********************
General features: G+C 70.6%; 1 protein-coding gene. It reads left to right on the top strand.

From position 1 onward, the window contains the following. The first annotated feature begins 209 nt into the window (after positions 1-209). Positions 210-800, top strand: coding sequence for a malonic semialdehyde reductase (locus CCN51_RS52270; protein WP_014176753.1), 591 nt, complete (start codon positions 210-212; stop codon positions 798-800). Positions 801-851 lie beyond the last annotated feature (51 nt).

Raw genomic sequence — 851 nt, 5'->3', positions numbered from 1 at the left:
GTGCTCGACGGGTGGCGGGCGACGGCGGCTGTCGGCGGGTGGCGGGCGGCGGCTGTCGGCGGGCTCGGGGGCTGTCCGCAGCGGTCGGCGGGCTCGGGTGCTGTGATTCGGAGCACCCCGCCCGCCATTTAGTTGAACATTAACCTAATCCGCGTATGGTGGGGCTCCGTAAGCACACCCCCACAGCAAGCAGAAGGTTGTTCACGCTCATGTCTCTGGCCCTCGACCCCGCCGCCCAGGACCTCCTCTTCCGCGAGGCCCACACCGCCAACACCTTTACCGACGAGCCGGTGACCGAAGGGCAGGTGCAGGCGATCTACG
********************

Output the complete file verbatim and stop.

General features: G+C 70.6%; 1 protein-coding gene. It reads left to right on the top strand.

From position 1 onward, the window contains the following. The first annotated feature begins 209 nt into the window (after positions 1-209). Positions 210-800, top strand: coding sequence for a malonic semialdehyde reductase (locus CCN51_RS52270; protein WP_014176753.1), 591 nt, complete (start codon positions 210-212; stop codon positions 798-800). Positions 801-851 lie beyond the last annotated feature (51 nt).

Raw genomic sequence — 851 nt, 5'->3', positions numbered from 1 at the left:
GTGCTCGACGGGTGGCGGGCGACGGCGGCTGTCGGCGGGTGGCGGGCGGCGGCTGTCGGCGGGCTCGGGGGCTGTCCGCAGCGGTCGGCGGGCTCGGGTGCTGTGATTCGGAGCACCCCGCCCGCCATTTAGTTGAACATTAACCTAATCCGCGTATGGTGGGGCTCCGTAAGCACACCCCCACAGCAAGCAGAAGGTTGTTCACGCTCATGTCTCTGGCCCTCGACCCCGCCGCCCAGGACCTCCTCTTCCGCGAGGCCCACACCGCCAACACCTTTACCGACGAGCCGGTGACCGAAGGGCAGGTGCAGGCGATCTACG